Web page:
We as the consumer are at the mercy of companies deciding whether or not to allow their games to be played
Cloud gaming is another hit towards video game ownership. Even worse than downloading the games temporarily - you instead connect to a console or computer many miles away from you, as it gets streamed to your screen. Depending on how good your internet connection is, it can be a viable option for certain games, but at this point in time the technology isn’t truly there yet. There are still issues with lag and image quality that bar many people from being able to play. In this case, you don’t own the game, you don’t own the console - and they’re usually locked behind subscriptions services too. For all of these kinds of services, you also have very little choice in regards to their offerings, and one big issue is when games are taken off the service. It’s not like a movie, where you could probably find it elsewhere without much issue. You could have time, save data and DLC invested into these games, so when they are removed with little warning, you have no choice but to buy it outright - and at that point you wish you did that in the first place.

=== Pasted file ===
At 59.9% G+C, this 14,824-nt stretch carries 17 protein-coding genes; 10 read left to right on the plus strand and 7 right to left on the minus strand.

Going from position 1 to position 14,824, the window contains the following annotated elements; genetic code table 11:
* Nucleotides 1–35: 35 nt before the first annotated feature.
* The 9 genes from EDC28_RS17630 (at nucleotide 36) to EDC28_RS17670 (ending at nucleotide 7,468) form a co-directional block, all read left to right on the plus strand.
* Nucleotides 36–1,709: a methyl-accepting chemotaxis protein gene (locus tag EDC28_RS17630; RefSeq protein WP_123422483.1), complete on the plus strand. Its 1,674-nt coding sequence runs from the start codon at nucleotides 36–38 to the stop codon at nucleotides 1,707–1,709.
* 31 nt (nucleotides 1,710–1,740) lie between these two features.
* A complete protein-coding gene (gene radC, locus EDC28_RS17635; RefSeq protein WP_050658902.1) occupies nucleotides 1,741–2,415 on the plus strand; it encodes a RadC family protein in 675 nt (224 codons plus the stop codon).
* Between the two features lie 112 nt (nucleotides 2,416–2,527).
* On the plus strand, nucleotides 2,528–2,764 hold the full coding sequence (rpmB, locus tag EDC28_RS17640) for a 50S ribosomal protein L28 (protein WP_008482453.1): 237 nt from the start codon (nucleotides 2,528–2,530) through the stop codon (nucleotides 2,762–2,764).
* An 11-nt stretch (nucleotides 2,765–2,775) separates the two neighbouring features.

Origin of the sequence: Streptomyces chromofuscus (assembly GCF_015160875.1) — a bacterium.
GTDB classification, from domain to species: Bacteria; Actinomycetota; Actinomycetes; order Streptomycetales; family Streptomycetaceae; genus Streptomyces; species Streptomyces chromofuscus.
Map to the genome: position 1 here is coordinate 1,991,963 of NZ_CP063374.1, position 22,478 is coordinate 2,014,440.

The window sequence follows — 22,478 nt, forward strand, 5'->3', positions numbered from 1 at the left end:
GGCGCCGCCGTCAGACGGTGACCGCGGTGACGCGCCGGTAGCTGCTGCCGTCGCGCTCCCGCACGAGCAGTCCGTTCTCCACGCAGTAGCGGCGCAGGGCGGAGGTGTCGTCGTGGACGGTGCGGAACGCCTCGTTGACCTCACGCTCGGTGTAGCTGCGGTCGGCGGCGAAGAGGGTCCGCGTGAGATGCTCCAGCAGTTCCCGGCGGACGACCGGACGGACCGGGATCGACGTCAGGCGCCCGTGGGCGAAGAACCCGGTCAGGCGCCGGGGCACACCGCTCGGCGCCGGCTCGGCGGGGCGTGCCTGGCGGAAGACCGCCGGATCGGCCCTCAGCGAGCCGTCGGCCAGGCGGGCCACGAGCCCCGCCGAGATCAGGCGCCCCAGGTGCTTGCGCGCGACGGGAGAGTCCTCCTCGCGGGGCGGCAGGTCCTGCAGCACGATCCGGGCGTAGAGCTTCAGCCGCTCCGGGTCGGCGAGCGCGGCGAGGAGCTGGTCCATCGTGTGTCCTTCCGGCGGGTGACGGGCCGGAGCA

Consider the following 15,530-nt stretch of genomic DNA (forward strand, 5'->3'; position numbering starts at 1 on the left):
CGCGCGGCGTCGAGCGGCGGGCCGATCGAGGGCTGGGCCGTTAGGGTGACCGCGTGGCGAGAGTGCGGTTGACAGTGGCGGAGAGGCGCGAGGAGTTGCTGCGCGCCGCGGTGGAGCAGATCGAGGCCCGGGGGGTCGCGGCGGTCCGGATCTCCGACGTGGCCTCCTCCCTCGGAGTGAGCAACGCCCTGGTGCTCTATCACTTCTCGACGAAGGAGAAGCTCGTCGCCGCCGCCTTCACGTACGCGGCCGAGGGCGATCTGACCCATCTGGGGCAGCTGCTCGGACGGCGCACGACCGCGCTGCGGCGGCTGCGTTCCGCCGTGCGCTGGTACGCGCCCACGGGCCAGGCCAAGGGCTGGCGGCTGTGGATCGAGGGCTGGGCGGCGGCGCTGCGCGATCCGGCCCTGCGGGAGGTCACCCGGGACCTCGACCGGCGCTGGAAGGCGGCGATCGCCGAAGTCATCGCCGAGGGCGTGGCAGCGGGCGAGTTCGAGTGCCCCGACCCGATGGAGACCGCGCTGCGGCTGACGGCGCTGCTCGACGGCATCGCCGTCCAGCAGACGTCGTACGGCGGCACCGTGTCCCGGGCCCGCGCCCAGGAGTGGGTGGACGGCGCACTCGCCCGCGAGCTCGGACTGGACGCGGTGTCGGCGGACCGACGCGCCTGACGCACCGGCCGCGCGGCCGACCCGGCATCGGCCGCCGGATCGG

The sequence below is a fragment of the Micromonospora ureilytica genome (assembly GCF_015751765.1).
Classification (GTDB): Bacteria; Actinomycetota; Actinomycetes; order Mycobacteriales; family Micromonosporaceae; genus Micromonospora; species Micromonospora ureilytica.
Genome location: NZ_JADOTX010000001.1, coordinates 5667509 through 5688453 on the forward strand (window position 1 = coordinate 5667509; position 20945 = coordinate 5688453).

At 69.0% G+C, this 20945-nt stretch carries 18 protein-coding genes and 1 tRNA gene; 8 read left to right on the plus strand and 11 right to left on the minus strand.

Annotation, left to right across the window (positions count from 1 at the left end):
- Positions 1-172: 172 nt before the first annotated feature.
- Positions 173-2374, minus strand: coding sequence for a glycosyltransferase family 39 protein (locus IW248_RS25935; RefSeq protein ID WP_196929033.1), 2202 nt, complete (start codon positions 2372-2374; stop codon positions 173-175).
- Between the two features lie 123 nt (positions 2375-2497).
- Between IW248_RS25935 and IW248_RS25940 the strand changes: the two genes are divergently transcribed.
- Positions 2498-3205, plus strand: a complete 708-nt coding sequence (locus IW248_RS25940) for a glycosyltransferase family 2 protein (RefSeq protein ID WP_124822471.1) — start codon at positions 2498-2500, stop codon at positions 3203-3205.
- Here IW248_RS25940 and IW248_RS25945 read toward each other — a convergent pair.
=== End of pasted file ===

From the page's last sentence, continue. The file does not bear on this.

The best way to “own” your games is to have them physically at home. With this, you will never be affected by games being removed from digital storefronts, as long as they have physical releases. On a very technical level, you never own a game - just a licence to play it, but this is the closest thing to it. Many valuable games are only valuable because they are now solely available through hard copies: many Marvel games developed by Activision were taken off the stores after they lost the licence - I own a copy of Deadpool on the PS3 that costs almost as much as it did when it came out in 2013. Spider-Man Shattered Dimensions along with other titles in that series go for more than their original price; my disc-only copy isn’t far off either. To get these games you would have to go to second hand shops or resellers online, where prices can be inflated due to demand and limited supply - and none of that money goes to the developer.